Tour Of Medical Missionaries Clinic
 
St. Joseph's Clinic, Thomassique, Haiti


Until 2006, the 65,000 residents of Thomassique, Haiti, had no permanent medical facility.  In that year, Medical Missionaries built a state-of-the-art clinic (hospital) that serves not only the residents of Thomassique, but all 125,000 residents of the region.  St. Joseph's Clinic is staffed by 15 Haitian medical professionals.  They serve between 100 and 150 patients each day and facilitate between 40 and 60 births each month.  Teams of doctors and nurses from the U.S. visit the clinic several times each year to assist with special procedures and to provide professional development for the Haitian staff. 

This tour will introduce you to the clinic and some of its features.  It is located on the edge of Thomassique, on the main road that runs from the border with the Dominican Republic to the capital city of Hinche.  The people who live in this region are among the poorest in the Western Hemisphere.








The main building of the clinic houses most of the medical facilities: several consultation rooms, two operating rooms, X-ray and sonogram room, recovery room, maternity suite, and laboratory.  It is a sturdy two-story building.








Patients begin to arrive at the clinic during the night, most having walked hours from their remote villages.  They wait in the outdoor waiting area until the clinic opens at 8AM.







Pregnant women welcome the opportunity to wait inside the clinic in the maternity waiting area.








Haitian people are generally very patient.   They are accustomed to long lines and waiting for long times.  They are relieved, however, when they are admitted to the Reception area.  This means that they will soon be seen by a doctor.







After consultation with the doctor, some need additional diagnoses such as a sonogram.








Some might need stitching or minor surgery which can be done right away.  Those who need more intensive surgery are either referred to distant larger hospitals or are scheduled to be seen by the next team of doctors from the U.S.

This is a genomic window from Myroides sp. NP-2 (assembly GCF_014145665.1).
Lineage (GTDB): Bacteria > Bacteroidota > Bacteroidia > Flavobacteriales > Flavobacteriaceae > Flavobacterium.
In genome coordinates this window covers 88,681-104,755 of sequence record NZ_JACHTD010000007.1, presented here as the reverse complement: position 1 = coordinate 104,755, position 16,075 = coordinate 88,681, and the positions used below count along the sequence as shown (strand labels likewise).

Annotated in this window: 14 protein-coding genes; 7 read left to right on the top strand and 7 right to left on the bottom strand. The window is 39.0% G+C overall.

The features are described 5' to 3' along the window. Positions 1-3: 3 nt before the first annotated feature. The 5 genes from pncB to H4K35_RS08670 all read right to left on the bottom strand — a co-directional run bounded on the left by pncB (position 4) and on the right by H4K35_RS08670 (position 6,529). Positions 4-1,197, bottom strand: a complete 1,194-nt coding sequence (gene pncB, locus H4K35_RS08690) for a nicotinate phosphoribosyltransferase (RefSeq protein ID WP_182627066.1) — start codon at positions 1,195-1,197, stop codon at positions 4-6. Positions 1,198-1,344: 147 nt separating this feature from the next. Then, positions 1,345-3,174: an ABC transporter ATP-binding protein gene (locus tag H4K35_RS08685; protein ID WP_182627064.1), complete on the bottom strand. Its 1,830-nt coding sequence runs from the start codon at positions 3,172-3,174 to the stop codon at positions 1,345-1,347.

Following surgery, patients are moved to the recovery room, where they are attended to by family members as well as the nursing staff.







At present, the clinic does not have a resident dentist.  However, patients needing dental work are seen by U.S. dentists who form a part of many of the medical teams that visit the clinic.







Patients who need medication can pick it up at the Pharmacy, which is located in a separate building diagonally across from the main clinic building.









The clinic also serves as a teaching facility for groups of medical students from the U.S. who visit with the teams of doctors and nurses.





A Staff House provides housing for some of the staff and the two U.S. Fellows who serve the clinic for a year at a time.  The facility also provides living quarters for visiting medical teams.  Besides bedrooms, the Staff House contains a kitchen and dining room that are used by staff and visiting teams.








With the growth of the clinic staff and an increase in teams of visiting doctors and nurses, the clinic needed more living space. This Guest House was added in 2009.






The facilities of the clinic are self-contained, having their own water storage and purification as well as its own electricity and sanitation.  The water is drawn from the Thomassique aqueduct and stored in this large cistern, where it runs by gravity and pumps to all the clinic buildings.








Power for the clinic comes from a combination of solar and diesel generator.  These solar panels create power during the day that is stored in batteries and used at night.  When the stored power is depleted, the generator takes over.







Several storage sheds provide space for the tools and supplies needed to operate and maintain the facility.








One very attractive aspect of the clinic is the view from its yard.  After a long day of working with patients, the doctors and nurses can sit on a back porch and enjoy this vista, which changes with the seasons.

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Medical Missionaries' partners in improving health

 
 
Project Hope
 
 
 

Feed My Starving Children

 Meds & Food for Kids

 Project Hope

 Catholic Medical
Mission Board

 Klorfasil

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